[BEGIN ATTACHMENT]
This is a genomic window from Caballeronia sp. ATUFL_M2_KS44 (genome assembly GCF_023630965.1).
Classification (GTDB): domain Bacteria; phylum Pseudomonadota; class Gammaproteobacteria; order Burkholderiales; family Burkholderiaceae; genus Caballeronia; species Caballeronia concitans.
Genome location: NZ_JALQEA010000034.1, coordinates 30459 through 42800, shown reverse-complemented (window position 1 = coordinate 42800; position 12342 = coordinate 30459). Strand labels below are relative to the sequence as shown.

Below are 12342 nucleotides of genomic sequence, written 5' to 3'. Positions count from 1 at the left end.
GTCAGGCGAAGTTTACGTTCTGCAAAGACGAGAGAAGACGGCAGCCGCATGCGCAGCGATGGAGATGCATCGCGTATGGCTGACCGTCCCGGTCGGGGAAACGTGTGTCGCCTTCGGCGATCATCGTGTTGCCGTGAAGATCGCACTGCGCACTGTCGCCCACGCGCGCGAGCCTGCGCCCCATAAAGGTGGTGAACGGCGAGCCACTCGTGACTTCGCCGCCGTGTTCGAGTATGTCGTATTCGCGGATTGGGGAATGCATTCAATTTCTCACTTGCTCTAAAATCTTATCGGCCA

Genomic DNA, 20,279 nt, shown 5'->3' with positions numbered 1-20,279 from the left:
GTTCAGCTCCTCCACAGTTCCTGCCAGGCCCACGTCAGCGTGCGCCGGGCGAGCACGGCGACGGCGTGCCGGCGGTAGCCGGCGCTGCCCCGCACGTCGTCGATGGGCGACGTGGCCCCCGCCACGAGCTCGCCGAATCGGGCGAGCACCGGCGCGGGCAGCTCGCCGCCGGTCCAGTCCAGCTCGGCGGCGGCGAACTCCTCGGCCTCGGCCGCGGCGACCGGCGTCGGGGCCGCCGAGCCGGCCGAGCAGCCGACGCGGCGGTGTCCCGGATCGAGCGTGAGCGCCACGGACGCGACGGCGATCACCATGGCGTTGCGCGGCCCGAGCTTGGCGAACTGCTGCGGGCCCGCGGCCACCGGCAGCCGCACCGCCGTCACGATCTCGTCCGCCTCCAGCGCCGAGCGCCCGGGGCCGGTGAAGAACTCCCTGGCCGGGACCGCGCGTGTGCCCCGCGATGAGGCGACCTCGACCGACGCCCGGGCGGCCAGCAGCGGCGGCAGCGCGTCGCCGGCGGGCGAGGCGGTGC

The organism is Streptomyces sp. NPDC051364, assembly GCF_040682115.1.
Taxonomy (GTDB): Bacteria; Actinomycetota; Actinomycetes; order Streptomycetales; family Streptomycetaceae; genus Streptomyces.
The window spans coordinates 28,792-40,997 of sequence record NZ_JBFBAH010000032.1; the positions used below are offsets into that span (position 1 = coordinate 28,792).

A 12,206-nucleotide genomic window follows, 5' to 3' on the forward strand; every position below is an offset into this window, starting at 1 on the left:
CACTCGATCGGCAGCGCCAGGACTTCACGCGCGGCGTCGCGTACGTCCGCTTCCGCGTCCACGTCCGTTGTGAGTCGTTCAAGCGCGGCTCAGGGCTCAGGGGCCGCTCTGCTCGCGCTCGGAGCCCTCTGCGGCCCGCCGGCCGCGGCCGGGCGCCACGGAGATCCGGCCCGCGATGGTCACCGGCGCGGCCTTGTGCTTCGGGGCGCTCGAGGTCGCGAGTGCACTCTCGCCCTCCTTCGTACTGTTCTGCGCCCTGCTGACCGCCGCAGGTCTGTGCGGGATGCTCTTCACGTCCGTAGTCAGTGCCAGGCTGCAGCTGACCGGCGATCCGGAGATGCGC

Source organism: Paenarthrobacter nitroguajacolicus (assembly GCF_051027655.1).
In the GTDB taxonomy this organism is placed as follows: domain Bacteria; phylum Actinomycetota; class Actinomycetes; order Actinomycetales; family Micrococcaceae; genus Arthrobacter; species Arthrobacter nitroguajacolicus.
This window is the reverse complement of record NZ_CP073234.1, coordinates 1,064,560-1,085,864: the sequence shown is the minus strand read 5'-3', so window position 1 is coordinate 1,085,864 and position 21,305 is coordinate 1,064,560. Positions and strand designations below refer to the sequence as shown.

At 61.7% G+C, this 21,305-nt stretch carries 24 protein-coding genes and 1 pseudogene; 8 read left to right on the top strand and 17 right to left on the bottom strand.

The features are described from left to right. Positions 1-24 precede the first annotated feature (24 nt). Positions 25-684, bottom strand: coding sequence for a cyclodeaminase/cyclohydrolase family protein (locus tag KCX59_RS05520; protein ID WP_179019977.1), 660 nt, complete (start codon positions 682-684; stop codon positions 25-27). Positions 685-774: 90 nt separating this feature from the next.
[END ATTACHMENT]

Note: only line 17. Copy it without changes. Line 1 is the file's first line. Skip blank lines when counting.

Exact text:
The features are described from left to right. Positions 1-24 precede the first annotated feature (24 nt). Positions 25-684, bottom strand: coding sequence for a cyclodeaminase/cyclohydrolase family protein (locus tag KCX59_RS05520; protein ID WP_179019977.1), 660 nt, complete (start codon positions 682-684; stop codon positions 25-27). Positions 685-774: 90 nt separating this feature from the next.